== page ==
Are Dems The New Party of No?

Flickr/<a href="http://www.flickr.com/photos/worldeconomicforum/4309189636/sizes/m/in/photostream/">World Economic Forum</a>

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They might have relinquished their majority and coveted committee chairmanships, but House Democrats are quickly proving they’ve lost none of their savvy despite their diminished ranks. With a major battle looming over the federal government’s debt ceiling, Democrats like Barney Frank of Massachusetts are mulling a strategy that potentially could divide the GOP’s more centrist lawmakers from the party’s tea party cadre. How? By voting against legislation to raise the debt ceiling.

Why would Democrats vote against something nearly all of their party supports? As The Hill reports Tuesday, Democrats are threatening to oppose the debt ceiling bill as a way to force more Republicans to vote for a bill that many of them outright oppose. “It is up to the majority to get this bill through; they can’t duck the responsibility,” Barney Frank told the Hill. Given the dire warnings by Obama administration officials about what could transpire if the $14.3 billion debt ceiling isn’t boosted—Treasury Secretary Tim Geithner said failure to do so would cause “catastrophic economic consequences,” and White House economic adviser Austan Goolsbee predicted “a worse financial economic crisis than anything we saw in 2008″—top Republicans have all but conceded the need to increase the amount of debt the US can take on.

But some factions of the GOP, including its tea party-affiliated members, refuse to back the debt limit boost, setting the stage for an interparty battle. Rep. Michele Bachmann (R-Minn.), who launched the House’s tea party caucus, has said she won’t support increasing the ceiling. “Congress has had a big party the last two years,” she told CBS’ Face the Nation. “They couldn’t spend enough money and now they’re standing back, folding their arms…taunting us about how are you going to go ahead and solve this big spending crisis?” But at the same time, GOP budget guru Paul Ryan of Wisconsin admitted, “Just refusing to vote for [raising the debt ceiling], I don’t think that’s really a strategy…Will the debt ceiling be raised? Does it have to be raised? Yes.”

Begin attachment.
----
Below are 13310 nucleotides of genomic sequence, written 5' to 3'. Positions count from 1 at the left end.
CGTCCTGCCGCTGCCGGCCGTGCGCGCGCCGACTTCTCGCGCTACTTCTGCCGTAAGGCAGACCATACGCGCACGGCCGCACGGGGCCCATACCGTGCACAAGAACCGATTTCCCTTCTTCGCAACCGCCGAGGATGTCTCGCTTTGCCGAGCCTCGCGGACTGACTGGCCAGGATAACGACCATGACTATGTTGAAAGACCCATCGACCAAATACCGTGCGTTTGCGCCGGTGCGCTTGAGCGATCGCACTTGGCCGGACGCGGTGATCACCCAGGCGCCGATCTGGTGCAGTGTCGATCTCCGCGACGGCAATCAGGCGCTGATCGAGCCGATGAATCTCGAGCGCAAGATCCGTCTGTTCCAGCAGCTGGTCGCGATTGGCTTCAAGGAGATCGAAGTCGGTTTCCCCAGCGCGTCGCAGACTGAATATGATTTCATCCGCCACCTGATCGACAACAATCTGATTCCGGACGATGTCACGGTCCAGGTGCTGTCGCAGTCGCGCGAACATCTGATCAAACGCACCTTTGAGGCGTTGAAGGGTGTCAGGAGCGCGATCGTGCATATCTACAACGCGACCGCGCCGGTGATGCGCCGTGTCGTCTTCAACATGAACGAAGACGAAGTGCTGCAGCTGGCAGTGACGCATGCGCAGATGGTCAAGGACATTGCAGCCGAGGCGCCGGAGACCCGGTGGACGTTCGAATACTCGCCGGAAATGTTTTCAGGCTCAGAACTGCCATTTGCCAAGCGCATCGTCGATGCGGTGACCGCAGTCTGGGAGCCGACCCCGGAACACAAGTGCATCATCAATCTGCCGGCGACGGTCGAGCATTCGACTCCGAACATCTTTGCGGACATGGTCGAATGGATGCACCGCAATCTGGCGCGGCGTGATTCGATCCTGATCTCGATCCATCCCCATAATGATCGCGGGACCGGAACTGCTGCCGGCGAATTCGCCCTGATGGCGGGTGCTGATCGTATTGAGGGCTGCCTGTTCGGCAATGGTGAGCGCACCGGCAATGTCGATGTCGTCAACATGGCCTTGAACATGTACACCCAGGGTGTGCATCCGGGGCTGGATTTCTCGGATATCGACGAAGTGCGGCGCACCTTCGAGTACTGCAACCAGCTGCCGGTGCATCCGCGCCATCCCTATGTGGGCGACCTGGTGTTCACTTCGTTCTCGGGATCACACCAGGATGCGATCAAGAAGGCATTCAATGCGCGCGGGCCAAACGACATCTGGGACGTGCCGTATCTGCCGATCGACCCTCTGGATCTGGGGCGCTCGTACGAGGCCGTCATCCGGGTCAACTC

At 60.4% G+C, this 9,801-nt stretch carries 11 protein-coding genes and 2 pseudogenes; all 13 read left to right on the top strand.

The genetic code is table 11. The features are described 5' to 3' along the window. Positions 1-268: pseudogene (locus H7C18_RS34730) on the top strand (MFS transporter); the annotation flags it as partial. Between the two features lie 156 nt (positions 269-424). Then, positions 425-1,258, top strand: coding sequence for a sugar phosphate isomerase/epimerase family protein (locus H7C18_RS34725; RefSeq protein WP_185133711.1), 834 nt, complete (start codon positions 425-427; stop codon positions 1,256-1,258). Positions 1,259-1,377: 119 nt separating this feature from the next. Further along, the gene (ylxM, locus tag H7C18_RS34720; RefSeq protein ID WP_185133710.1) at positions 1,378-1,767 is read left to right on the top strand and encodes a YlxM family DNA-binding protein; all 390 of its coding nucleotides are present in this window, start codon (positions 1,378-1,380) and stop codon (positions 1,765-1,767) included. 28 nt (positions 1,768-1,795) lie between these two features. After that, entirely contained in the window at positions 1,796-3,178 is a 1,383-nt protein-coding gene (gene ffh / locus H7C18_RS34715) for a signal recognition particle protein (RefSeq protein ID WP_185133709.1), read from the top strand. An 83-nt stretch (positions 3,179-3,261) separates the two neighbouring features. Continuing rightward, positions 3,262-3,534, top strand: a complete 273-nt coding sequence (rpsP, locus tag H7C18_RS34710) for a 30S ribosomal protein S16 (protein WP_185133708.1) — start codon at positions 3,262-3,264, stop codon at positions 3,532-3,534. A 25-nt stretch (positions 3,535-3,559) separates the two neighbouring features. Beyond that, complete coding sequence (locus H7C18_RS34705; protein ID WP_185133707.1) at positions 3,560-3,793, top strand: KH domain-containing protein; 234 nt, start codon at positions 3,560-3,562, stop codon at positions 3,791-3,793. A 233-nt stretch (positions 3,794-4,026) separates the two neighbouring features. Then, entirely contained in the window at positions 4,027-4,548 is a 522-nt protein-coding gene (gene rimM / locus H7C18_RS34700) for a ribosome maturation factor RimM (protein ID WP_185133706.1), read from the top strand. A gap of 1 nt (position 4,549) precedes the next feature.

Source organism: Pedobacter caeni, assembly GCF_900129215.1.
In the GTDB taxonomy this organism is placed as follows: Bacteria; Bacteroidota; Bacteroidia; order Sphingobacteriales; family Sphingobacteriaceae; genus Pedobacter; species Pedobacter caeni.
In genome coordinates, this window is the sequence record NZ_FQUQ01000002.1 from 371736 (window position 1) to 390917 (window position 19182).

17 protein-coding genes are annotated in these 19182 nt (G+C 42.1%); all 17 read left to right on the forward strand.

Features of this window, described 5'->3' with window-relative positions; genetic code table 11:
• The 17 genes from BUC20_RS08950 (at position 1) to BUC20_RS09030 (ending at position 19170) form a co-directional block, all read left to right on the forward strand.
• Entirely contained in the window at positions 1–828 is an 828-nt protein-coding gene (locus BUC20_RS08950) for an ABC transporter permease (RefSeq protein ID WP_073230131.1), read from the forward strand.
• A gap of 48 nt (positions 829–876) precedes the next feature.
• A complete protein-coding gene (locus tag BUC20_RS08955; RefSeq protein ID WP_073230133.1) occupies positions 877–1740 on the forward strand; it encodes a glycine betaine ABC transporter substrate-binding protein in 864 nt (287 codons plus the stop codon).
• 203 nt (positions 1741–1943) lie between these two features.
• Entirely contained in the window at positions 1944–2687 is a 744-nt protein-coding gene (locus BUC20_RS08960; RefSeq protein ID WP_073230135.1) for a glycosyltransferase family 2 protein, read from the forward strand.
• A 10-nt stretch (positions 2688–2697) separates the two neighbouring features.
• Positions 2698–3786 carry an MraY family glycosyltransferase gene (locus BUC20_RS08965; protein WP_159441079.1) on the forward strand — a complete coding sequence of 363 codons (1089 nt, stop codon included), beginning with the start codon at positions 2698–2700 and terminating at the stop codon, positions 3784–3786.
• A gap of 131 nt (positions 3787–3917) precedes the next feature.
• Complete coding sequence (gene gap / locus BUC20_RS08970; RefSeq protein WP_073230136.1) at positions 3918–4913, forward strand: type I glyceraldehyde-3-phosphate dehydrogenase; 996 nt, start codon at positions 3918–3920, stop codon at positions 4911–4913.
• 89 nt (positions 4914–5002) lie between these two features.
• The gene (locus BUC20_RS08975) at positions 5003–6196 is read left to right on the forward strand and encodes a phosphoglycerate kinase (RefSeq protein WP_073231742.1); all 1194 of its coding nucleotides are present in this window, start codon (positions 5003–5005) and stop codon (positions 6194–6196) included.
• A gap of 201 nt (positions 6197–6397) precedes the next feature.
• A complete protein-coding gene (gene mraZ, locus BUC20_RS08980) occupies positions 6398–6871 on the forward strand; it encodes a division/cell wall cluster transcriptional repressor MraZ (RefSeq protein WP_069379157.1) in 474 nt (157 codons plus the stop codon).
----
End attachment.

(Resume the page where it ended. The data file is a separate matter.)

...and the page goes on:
Obviously House Democrats won’t adopt this strategy if they don’t think Republican leaders like John Boehner and Eric Cantor can ultimately whip up the votes to pass the bill. If Democrats do go the “no” route, it could be a preview of their tactics for the next two years, forcing the GOP into uncomfortable positions and pitting the Republican Party’s more right-wing lawmakers against the moderates.

Here’s more from the Hill:

But rather than rallying to Obama’s side, House Democrats are remaining aloof. They say it is the GOP’s responsibility to raise the debt ceiling now that Republicans are the ones in charge of the chamber.

“I reject any attempt to shift the responsibility to the minority,” Frank said. “Don’t do us any favors.”

When asked if Democrats will whip members to pass the debt-ceiling increase as Obama has asked, a Democratic leadership aide told The Hill it is up to Republicans to get the bill through the chamber.

Republican leaders are on record as saying the debt ceiling must be raised, but whether they can get their members to go along with that remains to be seen. Their position is complicated by the GOP’s crop of 84 freshman lawmakers, many of whom ran on a strict platform of fiscal responsibility and risk being seen as sell-outs if they approve more federal debt.

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THE BIG PICTURE

You expect the big picture, and it's our job at Mother Jones to give it to you. And right now, so many of the troubles we face are the making not of a virus, but of the quest for profit, political or economic (and not just from the man in the White House who could have offered leadership and comfort but instead gave us bleach).

In "News Is Just Like Waste Management," we unpack what the coronavirus crisis has meant for journalism, including Mother Jones’, and how we can rise to the challenge. If you're able to, this is a critical moment to support our nonprofit journalism with a donation: We've scoured our budget and made the cuts we can without impairing our mission, and we hope to raise $400,000 from our community of online readers to help keep our big reporting projects going because this extraordinary pandemic-plus-election year is no time to pull back.

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